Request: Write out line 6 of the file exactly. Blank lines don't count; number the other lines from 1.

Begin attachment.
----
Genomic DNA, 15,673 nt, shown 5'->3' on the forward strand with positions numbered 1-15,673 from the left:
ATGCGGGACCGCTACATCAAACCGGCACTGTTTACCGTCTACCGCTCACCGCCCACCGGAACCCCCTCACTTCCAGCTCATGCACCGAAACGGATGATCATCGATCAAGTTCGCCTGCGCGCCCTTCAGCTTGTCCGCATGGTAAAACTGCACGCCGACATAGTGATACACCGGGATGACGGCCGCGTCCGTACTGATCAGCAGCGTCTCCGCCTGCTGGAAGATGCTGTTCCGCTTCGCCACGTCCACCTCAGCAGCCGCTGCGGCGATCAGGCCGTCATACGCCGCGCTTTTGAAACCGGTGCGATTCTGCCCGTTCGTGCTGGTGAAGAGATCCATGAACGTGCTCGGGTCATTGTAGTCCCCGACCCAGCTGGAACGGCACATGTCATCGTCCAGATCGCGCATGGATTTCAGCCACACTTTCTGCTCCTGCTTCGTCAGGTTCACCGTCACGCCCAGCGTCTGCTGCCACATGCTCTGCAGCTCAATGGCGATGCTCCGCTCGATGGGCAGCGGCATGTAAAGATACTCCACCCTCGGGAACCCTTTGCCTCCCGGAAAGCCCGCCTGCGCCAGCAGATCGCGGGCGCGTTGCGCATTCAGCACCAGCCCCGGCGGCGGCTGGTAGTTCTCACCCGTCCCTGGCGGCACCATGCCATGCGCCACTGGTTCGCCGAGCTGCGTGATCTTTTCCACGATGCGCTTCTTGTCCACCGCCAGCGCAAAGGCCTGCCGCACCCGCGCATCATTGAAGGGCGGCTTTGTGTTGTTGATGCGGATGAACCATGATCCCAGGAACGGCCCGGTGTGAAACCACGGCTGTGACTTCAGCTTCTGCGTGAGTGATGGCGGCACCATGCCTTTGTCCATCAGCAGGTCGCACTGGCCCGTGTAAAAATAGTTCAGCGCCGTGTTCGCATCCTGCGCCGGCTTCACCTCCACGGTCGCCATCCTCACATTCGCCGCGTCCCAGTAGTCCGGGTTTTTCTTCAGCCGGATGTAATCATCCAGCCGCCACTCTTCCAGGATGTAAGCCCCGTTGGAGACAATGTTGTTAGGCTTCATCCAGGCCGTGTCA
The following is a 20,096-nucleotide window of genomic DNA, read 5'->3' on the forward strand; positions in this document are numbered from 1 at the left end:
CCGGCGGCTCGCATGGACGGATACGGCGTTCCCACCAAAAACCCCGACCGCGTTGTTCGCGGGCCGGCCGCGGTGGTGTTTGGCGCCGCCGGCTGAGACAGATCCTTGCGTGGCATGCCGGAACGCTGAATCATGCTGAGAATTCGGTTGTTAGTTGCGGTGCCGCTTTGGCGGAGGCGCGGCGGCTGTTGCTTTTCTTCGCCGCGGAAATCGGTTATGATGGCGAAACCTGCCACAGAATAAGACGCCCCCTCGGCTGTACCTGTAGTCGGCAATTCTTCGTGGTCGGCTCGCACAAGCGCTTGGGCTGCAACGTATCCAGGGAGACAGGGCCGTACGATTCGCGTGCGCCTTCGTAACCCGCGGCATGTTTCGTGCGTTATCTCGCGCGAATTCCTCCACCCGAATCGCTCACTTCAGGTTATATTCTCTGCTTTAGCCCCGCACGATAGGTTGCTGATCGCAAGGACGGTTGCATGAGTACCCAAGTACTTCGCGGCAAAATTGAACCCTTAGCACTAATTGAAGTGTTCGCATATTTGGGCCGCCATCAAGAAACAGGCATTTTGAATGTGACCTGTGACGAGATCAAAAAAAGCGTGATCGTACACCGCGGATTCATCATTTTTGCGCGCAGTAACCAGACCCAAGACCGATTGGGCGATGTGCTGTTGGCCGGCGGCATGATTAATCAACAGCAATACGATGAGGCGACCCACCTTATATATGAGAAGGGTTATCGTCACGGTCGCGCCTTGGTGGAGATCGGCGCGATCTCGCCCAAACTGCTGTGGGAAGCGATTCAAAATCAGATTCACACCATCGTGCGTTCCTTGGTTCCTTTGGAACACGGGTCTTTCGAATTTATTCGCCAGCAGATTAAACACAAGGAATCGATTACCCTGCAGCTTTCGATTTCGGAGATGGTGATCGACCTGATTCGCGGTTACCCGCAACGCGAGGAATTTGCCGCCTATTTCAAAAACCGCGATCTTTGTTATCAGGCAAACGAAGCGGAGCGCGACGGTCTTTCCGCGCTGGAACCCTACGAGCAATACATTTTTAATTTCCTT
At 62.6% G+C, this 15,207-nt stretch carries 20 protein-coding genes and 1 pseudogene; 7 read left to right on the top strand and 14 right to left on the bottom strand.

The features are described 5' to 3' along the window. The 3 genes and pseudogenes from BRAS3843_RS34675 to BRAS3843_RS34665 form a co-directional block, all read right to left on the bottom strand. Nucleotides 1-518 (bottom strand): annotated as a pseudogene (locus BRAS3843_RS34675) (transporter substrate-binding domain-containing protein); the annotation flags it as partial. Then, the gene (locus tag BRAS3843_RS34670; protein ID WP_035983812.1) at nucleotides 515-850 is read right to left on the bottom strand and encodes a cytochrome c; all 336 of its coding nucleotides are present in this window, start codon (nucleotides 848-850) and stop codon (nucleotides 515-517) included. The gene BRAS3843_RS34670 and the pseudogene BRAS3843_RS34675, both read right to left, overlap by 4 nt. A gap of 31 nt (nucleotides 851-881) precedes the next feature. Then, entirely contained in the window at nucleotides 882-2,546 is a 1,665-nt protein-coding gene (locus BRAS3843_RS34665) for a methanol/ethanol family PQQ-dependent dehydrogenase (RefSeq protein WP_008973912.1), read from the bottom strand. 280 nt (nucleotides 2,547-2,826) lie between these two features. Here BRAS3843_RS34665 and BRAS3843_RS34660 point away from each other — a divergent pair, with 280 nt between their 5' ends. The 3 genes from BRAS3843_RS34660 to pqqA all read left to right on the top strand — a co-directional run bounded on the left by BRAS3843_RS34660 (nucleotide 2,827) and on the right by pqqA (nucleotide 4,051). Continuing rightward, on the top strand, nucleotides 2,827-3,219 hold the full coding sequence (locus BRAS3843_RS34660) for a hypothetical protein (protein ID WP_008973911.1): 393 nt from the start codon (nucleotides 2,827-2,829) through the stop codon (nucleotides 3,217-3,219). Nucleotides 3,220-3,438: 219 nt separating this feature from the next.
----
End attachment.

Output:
The features are described 5' to 3' along the window. The 3 genes and pseudogenes from BRAS3843_RS34675 to BRAS3843_RS34665 form a co-directional block, all read right to left on the bottom strand. Nucleotides 1-518 (bottom strand): annotated as a pseudogene (locus BRAS3843_RS34675) (transporter substrate-binding domain-containing protein); the annotation flags it as partial. Then, the gene (locus tag BRAS3843_RS34670; protein ID WP_035983812.1) at nucleotides 515-850 is read right to left on the bottom strand and encodes a cytochrome c; all 336 of its coding nucleotides are present in this window, start codon (nucleotides 848-850) and stop codon (nucleotides 515-517) included. The gene BRAS3843_RS34670 and the pseudogene BRAS3843_RS34675, both read right to left, overlap by 4 nt. A gap of 31 nt (nucleotides 851-881) precedes the next feature. Then, entirely contained in the window at nucleotides 882-2,546 is a 1,665-nt protein-coding gene (locus BRAS3843_RS34665) for a methanol/ethanol family PQQ-dependent dehydrogenase (RefSeq protein WP_008973912.1), read from the bottom strand. 280 nt (nucleotides 2,547-2,826) lie between these two features. Here BRAS3843_RS34665 and BRAS3843_RS34660 point away from each other — a divergent pair, with 280 nt between their 5' ends. The 3 genes from BRAS3843_RS34660 to pqqA all read left to right on the top strand — a co-directional run bounded on the left by BRAS3843_RS34660 (nucleotide 2,827) and on the right by pqqA (nucleotide 4,051). Continuing rightward, on the top strand, nucleotides 2,827-3,219 hold the full coding sequence (locus BRAS3843_RS34660) for a hypothetical protein (protein ID WP_008973911.1): 393 nt from the start codon (nucleotides 2,827-2,829) through the stop codon (nucleotides 3,217-3,219). Nucleotides 3,220-3,438: 219 nt separating this feature from the next.